William Saletan called out Trump and his defenders: “It’s true that Ford can’t recall important details about place and time. It’s true that she can’t recall how she got to the house or how she left. It’s true that every accused person is entitled to a presumption of innocence. But Trump’s portrayal of Ford’s testimony wasn’t true. It was a pack of lies. And people who defend it, like Lindsey Graham, are liars too.”
When White House aides raised the issue with Judge Kavanaugh, he adamantly denied it and told them he did not even remember her.
.. They did what had never been done in a Supreme Court confirmation and put him on television to be interviewed, choosing Mr. Trump’s favorite network, Fox News.
Judge Kavanaugh, joined by his wife, seemed flat and mechanical as he retreated to the same talking points denying the allegations. Mr. Trump, who styles himself a master of television, thought his nominee came across as weak. Getting the clip of him denying the charges into the media spin cycle was important, but it was not enough.
.. The tide seemed to turn, oddly enough, when a third woman emerged with even more extreme allegations. Michael Avenatti, a brash and media savvy California lawyer who has been careening from one Trump administration brush fire to another, produced a statement from a woman alleging that Judge Kavanaugh in high school attended parties where women were gang raped. The woman, Julie Swetnick, said she was herself gang raped at one such party, though not by the judge.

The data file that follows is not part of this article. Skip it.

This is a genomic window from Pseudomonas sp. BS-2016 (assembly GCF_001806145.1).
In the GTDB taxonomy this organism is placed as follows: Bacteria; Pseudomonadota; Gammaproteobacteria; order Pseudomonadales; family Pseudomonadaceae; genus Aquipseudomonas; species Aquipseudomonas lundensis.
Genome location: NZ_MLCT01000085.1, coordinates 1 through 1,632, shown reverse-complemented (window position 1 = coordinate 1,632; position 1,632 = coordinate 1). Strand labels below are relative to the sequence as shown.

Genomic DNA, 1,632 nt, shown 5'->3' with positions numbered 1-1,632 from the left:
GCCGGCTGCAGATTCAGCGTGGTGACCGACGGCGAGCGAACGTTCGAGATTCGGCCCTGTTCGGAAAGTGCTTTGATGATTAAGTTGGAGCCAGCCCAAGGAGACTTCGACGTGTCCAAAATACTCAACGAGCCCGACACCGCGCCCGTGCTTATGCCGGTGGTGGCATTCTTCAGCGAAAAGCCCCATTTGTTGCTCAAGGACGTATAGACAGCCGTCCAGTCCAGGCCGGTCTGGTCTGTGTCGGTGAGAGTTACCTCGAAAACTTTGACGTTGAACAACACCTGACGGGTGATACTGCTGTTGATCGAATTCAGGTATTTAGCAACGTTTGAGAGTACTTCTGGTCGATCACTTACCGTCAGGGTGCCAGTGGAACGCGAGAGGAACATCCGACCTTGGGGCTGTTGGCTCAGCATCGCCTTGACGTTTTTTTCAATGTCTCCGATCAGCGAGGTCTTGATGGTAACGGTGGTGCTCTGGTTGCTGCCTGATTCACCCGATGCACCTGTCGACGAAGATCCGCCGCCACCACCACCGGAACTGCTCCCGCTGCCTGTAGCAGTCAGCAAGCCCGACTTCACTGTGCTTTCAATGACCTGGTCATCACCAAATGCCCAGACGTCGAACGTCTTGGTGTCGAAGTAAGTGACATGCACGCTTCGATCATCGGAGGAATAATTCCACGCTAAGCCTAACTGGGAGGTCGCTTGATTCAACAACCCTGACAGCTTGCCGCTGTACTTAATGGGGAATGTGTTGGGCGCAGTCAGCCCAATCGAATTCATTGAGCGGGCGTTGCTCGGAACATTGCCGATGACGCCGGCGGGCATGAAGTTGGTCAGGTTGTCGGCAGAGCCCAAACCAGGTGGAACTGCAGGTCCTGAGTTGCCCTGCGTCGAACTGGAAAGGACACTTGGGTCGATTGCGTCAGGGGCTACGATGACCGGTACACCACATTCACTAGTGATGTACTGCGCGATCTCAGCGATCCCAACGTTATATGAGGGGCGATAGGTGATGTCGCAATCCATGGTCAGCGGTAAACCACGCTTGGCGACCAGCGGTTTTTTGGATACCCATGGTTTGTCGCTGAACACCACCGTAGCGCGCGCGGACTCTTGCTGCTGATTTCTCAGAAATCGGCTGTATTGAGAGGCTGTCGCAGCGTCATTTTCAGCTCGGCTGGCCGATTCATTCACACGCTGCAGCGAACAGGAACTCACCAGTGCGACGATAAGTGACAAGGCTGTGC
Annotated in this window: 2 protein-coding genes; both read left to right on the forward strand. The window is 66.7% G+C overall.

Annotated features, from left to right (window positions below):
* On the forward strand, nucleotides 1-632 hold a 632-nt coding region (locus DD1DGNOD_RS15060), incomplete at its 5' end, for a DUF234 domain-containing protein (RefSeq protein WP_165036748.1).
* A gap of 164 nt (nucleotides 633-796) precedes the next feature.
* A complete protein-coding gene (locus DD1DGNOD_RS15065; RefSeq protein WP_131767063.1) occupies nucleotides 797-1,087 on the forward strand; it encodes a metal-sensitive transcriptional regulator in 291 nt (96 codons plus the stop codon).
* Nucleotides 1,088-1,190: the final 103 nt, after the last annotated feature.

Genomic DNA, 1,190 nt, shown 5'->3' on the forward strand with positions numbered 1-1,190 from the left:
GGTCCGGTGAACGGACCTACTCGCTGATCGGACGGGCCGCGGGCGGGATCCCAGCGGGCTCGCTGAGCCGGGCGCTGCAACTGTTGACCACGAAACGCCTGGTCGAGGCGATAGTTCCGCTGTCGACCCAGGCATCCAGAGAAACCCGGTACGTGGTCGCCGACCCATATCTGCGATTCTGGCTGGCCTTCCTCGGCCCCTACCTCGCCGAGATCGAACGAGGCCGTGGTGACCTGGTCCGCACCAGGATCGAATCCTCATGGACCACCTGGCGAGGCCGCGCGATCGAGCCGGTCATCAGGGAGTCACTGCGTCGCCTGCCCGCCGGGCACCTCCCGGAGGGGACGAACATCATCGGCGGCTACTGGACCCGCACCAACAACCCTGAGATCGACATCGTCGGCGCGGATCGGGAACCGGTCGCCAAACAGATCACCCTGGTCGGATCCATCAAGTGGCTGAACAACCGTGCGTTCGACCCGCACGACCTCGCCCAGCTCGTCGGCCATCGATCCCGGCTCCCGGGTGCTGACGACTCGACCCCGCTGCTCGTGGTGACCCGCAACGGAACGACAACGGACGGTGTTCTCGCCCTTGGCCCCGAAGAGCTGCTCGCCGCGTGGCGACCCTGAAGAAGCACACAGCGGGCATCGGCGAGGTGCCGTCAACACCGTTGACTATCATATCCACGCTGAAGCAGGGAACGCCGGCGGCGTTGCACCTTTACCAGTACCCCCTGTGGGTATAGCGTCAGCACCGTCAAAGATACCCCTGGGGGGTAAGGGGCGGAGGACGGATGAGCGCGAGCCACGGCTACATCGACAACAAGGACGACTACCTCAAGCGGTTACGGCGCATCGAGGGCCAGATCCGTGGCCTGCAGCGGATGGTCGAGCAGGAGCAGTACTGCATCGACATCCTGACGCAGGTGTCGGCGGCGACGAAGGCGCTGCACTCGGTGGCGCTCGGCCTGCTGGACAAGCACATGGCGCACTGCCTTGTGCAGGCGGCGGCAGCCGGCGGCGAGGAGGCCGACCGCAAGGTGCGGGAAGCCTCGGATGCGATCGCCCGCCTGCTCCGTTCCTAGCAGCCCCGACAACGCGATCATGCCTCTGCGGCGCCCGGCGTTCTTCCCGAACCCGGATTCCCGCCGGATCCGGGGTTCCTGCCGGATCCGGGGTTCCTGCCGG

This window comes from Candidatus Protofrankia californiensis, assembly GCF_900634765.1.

Senator Charles E. Schumer of New York, the Democratic leader, rushed to the floor to insist that “Judge Kavanaugh should withdraw from consideration.”
Senator Susan Collins of Maine, a key swing Republican, was so troubled that she took a copy of Ms. Swetnick’s statement, highlighted and marked up, to a meeting of Republican committee chairmen. Senator John Cornyn of Texas went through it point by point with her to debunk it.
.. The Republican senators got into a lengthy conversation about Mr. Avenatti and how he could not be trusted and concluded that Ms. Swetnick’s claims did not add up. Why would she as a college student repeatedly go to high school parties where young women were gang raped? No one came forward to corroborate the allegation, and news reports surfaced about past lawsuits in which Ms. Swetnick’s truthfulness was questioned.